This policy was instigated because of numerous thefts of City equipment (lawn mowers, edgers, etc) from the engine bays while crews were inside station. [One station has security-fenced 'compound' for personal vehicles that is unlocked/locked at shift change] Using keen discretionary powers, I will follow the intent of the memo but often leave bay doors open if we're up and about because I hate to seem totally isolated from neighborhood. I merely accept this as a sad fact of our society because we apparently have enough people who believe that if the building is public, then the stuff inside it is theirs to take, as needed.
11-15-1999, 10:43 AM #10benson911Firehouse.com Guest
Well, those policy makers are going to be changing policy when the new computer they just bought gets up and walks out one day. Good luck dealing with policy makers like that.
I don't mean to sound like we're a fortress, just that it takes someone opening a door or a key to get in. While crews are actively in the bays the doors are usually open, weather permitting. But, if you get a run, the place better be locked down tight when no one is there or you will have to explain yourself to the Chief.
11-17-1999, 11:15 AM #11jrj918Firehouse.com Guest
at my station and my shift, the station is usually left unlocked until around 10pm or until the last person goes to bed,but however we will lock up if we leave the station during the day and we know that we are going to be gone for awhile i.e training.
[This message has been edited by jrj918 (edited November 17, 1999).]
11-17-1999, 12:55 PM #12macatacFirehouse.com Guest
Well this is a subject that gets me going!
It is not safe to leave the doors open here at our House becuase our Asst. Chief is the Code Enforcement Officer. And trust me the freaks and ole timers Hate him for it. Ya see he leaves at 5pm and most people get home after 5pm. So when they read the Violation and read the Fire Dept. Card that he left with the Address on it who do you think gets to deal with these folks??? So be safe and Lock those doors Brothers We have to (at our doing) for Safety!
11-17-1999, 06:37 PM #13Jeff801Firehouse.com Guest
It is the "Public's Building". If nap time is that much of an issue, then leave one awake for the "watch". They can direct people from where you are. Garage door openers work great for runs. We wouldn't leave a station completely open in my city. I believe that common ground must be met. I have listened to irate citizens who can't get into a station, even after knocking, who had medical problems. Some just want a BP checked. What's so wrong with that?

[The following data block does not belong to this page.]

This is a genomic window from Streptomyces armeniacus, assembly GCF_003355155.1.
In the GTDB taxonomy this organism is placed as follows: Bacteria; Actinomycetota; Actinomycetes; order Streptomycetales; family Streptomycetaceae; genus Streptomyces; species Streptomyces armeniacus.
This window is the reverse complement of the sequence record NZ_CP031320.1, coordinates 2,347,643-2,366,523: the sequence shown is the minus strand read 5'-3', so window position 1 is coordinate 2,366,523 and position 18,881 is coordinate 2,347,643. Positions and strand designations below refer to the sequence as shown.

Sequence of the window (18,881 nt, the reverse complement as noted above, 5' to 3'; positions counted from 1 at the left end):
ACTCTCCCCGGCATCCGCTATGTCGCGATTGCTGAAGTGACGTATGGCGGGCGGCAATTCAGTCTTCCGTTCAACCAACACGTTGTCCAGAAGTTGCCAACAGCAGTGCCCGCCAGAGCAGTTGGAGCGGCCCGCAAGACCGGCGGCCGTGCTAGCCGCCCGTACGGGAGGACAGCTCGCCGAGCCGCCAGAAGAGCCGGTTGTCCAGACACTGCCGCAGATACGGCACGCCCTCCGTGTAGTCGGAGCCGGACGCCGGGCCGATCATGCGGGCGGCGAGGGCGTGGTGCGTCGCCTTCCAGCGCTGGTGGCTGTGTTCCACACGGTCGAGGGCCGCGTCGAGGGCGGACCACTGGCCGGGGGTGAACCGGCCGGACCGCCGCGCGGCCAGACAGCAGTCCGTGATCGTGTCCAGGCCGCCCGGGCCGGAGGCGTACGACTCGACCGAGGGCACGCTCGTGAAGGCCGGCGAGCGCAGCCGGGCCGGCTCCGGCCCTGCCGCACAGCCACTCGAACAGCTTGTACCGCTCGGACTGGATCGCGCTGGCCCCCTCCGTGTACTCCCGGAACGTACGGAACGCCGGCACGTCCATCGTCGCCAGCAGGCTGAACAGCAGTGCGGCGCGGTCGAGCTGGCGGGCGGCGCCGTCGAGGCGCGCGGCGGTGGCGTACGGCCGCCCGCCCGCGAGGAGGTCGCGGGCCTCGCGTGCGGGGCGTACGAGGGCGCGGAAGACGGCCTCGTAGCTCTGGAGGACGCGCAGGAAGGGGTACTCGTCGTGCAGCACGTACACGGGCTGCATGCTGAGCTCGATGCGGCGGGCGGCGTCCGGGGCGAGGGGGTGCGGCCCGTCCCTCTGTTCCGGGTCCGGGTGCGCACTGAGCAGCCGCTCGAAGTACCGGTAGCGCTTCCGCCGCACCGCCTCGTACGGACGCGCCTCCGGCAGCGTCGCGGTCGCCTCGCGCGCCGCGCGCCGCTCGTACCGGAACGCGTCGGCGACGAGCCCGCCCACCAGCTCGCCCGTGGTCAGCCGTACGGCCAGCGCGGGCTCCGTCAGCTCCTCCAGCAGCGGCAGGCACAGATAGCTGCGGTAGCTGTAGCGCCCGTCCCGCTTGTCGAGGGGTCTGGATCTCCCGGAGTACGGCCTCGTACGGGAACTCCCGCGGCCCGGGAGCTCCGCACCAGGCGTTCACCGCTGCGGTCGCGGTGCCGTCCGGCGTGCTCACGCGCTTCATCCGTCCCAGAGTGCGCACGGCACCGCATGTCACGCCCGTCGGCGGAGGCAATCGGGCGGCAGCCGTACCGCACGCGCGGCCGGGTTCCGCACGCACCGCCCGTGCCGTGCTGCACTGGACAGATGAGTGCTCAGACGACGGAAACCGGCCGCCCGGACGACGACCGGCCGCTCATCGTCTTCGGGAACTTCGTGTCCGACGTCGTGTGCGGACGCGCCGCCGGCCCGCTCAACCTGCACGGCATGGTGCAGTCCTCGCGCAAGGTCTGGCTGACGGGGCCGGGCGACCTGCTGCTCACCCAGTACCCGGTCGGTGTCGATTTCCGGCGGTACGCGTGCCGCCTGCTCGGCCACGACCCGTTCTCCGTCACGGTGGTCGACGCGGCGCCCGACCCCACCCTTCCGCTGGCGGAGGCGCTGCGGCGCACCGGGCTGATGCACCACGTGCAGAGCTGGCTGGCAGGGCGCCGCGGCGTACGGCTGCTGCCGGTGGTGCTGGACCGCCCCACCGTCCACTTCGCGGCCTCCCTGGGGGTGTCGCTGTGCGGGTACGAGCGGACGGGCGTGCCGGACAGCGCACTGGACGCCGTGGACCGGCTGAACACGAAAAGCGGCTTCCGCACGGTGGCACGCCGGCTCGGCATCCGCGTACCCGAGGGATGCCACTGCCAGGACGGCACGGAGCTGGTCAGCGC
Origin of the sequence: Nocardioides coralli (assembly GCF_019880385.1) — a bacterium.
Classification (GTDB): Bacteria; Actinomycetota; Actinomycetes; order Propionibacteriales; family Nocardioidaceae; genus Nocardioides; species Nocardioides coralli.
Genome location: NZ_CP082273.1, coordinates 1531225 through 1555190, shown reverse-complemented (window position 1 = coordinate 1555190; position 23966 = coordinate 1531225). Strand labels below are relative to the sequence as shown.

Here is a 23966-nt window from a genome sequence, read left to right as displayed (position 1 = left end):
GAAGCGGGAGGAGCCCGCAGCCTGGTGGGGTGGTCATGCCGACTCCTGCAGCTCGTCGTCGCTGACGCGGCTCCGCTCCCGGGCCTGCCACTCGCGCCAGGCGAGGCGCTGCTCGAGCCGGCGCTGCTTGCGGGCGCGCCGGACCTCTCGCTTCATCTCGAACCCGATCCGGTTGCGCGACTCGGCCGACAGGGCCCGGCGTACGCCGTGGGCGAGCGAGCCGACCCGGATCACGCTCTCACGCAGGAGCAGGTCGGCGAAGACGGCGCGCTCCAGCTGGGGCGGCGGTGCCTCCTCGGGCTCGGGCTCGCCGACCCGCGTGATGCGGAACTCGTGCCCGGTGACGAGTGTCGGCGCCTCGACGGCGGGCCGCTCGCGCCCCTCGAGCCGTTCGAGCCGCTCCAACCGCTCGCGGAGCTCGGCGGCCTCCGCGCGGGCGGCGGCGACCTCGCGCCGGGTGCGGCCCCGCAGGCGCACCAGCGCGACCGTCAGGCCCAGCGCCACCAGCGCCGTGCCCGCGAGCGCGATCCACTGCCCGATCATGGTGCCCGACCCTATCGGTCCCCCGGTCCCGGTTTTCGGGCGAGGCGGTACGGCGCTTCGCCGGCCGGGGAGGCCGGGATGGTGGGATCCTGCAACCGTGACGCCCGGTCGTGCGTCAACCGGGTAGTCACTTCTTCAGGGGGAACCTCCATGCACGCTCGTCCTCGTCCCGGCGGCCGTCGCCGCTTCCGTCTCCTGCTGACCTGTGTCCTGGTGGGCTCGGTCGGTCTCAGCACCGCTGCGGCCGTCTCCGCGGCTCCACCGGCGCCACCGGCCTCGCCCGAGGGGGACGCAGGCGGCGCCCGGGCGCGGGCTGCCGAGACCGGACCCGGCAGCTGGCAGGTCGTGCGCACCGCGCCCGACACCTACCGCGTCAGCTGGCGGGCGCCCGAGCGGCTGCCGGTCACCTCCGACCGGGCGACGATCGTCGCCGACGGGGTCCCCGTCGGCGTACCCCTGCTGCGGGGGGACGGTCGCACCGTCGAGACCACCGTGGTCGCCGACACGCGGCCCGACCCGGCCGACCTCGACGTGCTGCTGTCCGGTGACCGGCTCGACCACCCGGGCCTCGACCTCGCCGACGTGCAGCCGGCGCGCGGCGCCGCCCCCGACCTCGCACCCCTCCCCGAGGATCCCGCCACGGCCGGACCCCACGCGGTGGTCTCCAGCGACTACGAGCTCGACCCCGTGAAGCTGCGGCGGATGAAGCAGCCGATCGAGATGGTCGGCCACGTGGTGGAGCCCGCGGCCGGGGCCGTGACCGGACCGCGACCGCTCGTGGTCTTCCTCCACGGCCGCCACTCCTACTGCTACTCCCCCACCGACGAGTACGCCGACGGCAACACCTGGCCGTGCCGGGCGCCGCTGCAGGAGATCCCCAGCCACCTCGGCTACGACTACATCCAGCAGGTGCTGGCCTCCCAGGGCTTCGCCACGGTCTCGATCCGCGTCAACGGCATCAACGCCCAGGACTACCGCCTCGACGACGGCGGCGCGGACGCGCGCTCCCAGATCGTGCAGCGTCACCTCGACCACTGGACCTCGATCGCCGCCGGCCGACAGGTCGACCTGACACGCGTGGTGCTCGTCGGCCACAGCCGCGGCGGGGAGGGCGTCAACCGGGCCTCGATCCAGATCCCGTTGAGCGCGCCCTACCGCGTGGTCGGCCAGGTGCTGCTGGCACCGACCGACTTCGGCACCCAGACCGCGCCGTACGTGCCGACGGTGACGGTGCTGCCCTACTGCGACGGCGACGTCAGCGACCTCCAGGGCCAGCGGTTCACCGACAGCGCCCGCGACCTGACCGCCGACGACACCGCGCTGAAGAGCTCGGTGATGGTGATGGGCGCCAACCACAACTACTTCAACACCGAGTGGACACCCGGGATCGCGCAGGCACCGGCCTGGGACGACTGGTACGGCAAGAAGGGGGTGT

The loiterers should be treated as such, all others pay your bills.
11-19-1999, 03:06 PM #14Capt LeeFirehouse.com Guest
Our Dept's policy is the Station is open unless we are out on a run, which we have garage door closers iiin the rigs but there are circumstances. Those would include bad weather, which here usually amounts to being windy. Work time is 0700-1700. We take an hour for lunch around 1200 with a break around 1000 and 1500. Nothing written in stone, just habit that has worked out well. Stations get locked down with perimeter gates and bay doors at dark or 2100, when the rookie at the station does it before going to bed as part of his duties. I will walk around sometimes too to check. As far as the naps, lunch time is your time, and if we are really busy in the morning or have something planned for the evening, we might slip in a little cat nap in the afternoon, but out of sight of the public. Yes it is a public building, but there are areas that we need to keep our 'house' to our self.
12-03-1999, 07:07 PM #15Lieutenant GonzoFirehouse.com Guest
We lock the doors when we have to go out for a run or when both companies in my firehouse have training, inspections and special details. Otherwise, our doors are open. They do get secured at night, if someone comes to us in the night they ring the buzzer, which is in the hall between the day room area and the dorm room.
Our biggest problem is that our station is one level and our front door opens into our dayroom/kitchen/dining area. John and Jane Q. Public comes in asking for directions and they see our big screen tv, the recliners and our aquarium (we have "finned dalmations") and they ask if their tax dollars pay for these luxuries. We use their questions to educate them about how we pay for our own stuff from the Coke fund and station assessments.
12-29-1999, 06:57 PM #16D. AndersonFirehouse.com Guest
Our doors are locked, but the doorbell is promptly answered by the watchman. We offer free blood pressure checks to the public until 8 pm. and this service is gladly used by the public. We have had occasions of people calling in false runs and then stealing helmets (fraternity initiations) and even one stations "house fund being stolen" so we're carefull. In some stations we summon another person before answering the door because of the neighborhood.